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Spectator Money

Why global leaders should keep their mouths shut

7 February 2018

7:56 PM

7 February 2018

7:56 PM

Sometimes as an investor, you wish your Prime Minister or President would keep their thoughts to themselves. Perhaps hold off on that keynote speech about Brexit? Brush over that State of the Union address?

Why? You may ask. Because it plays havoc with your investment strategy, that’s why. And I don’t think the likes of Theresa May and Donald Trump realise what they might be doing to someone’s investment portfolio.

The research from spread-betting firm ETX Capital shows that large fluctuations in the value of the pound can be seen after Mrs May’s speeches.

Source: ETX Capital

Last year, the pound was weak against a basket of currencies, including the euro and dollar. But it is debatable whether this is solely due to Theresa May’s speech-making abilities, or more to do with the volatile nature of the US Presidency and the ongoing Brexit negotiations.

Neil Wilson, Senior Market Analyst at ETX Capital says:

‘Theresa May’s speeches outlining her government’s approach to Brexit clearly have a big impact on the pound’s short-term movements. But longer term her words matter less than what’s happening on the ground in the Brexit negotiations.

‘Furthermore, the biggest impact on the pound is the relative performance of its two biggest peers – the dollar and the euro. The dollar was sliding all [last] year against its major peers, giving a lift to sterling. Meanwhile the euro has rallied for most of 2017 as the ECB moved closer to unwinding its giant stimulus package, leaving the pound trailing against the single currency.’

KEY EVENTS

Announcement of Premiership: July 13 2016

The week after the UK voted to leave the EU, the pound hit 31-year lows against the dollar – but by the announcement of Theresa May’s premiership, it had recovered to trade at $1.32.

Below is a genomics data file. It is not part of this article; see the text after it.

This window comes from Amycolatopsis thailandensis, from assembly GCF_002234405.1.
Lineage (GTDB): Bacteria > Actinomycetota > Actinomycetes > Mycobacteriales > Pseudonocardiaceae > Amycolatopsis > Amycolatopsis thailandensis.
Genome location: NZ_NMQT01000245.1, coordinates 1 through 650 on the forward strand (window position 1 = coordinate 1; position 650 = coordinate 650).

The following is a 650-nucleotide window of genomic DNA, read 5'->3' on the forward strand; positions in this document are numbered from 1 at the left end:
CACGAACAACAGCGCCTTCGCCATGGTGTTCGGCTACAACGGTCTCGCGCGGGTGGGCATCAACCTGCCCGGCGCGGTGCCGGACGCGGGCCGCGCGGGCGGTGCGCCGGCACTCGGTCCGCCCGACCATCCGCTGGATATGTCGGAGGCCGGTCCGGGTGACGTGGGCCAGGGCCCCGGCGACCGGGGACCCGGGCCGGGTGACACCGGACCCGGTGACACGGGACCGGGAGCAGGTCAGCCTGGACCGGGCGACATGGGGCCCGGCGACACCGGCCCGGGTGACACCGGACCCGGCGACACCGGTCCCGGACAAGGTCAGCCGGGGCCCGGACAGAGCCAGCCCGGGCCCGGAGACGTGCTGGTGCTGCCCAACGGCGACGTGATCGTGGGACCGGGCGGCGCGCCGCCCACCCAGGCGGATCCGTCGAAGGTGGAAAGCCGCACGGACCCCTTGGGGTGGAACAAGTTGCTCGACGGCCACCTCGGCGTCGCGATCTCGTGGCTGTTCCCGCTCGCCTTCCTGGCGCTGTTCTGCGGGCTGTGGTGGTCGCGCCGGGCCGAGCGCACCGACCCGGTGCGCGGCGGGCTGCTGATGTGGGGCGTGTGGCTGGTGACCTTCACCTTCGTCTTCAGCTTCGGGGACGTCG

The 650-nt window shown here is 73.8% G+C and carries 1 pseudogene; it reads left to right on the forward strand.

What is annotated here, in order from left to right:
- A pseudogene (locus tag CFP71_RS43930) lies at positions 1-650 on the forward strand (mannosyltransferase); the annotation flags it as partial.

First Brexit speech: July 17 2017

This was Prime Minister May’s first speech outlining her plans for Britain’s exit from the European Union. The pound rose 2% against the US dollar and climbed to €1.14 against the euro.

Brexit ‘date’ speech: October 3 2016

While outlining her timetable for starting Brexit negotiations, the pound fell to a three-year low against the euro by over 1% to €1.14 but it had recovered very slightly by late evening.

Meanwhile, the pound reached its lowest rate against the US dollar since July 2016, falling by almost 1% and reaching $1.2797.

Lancaster House speech: January 16 2017

At the Lancaster House Speech where Theresa May revealed her plans for Brexit, sterling advanced across the board, climbing by over 1% against all the majors (and over 2% against the US dollar).

General Election announcement: April 18 2017

This speech confirmed that the Prime Minister would present a motion to the House of Commons calling for snap General Election. Initially sterling dropped significantly, but had pulled higher by more than 1.2% to trade at $1.27, its highest since December 2016.

Florence speech: September 22 2017

After the Prime Minister outlined her proposal for a two-year implementation period of Brexit, the pound ended the day down 0.4% against the dollar, while it decreased by 0.54% against the euro, reading €1.1310.

Conservative party conference: October 5 2017

In the wake of Theresa May’s keynote speech at the Conservative Party Conference, the pound dropped by 0.4% against the euro.

But if Theresa May is guilty of causing her country’s currency to fluctuate or to trigger a European or global stock markets sell off, so is US President Donald Trump.

Several days before Trump’s State of Union address, the CBOE Volatility Index – better known as the ticker symbol VIX – reached two-week highs, US equities were lower, and the US dollar was falling.

Wall Street was definitely nervous about what Trump was going to say in his speech. Would he give more details about infrastructure spending? Trade policy? On the whole, the Dow raced ahead in 2017, gaining 8,000 points since President Trump’s election.

But on January 30 2018, the Dow fell 1.4% (this fall pales into insignificance if we take the Dow’s recent 4.6% fall or 1,175 points on February 5).

A day after his Union speech, the Dow rose modestly by 0.28%, making it the second year in a row that the index made gains after big speeches by Trump.

The first time Trump spoke to lawmakers from the House chamber — in a State of the Union-like address to a joint session of Congress last year — the Dow broke through 21,000 the day after.

In contrast, the day after President Barack Obama’s final State of the Union address, the Dow fell 2.21%. That was the biggest drop since after Bill Clinton’s 2000 address. At the time of Clinton’s final address, the market was gripped by fears of Federal Reserve tightening.


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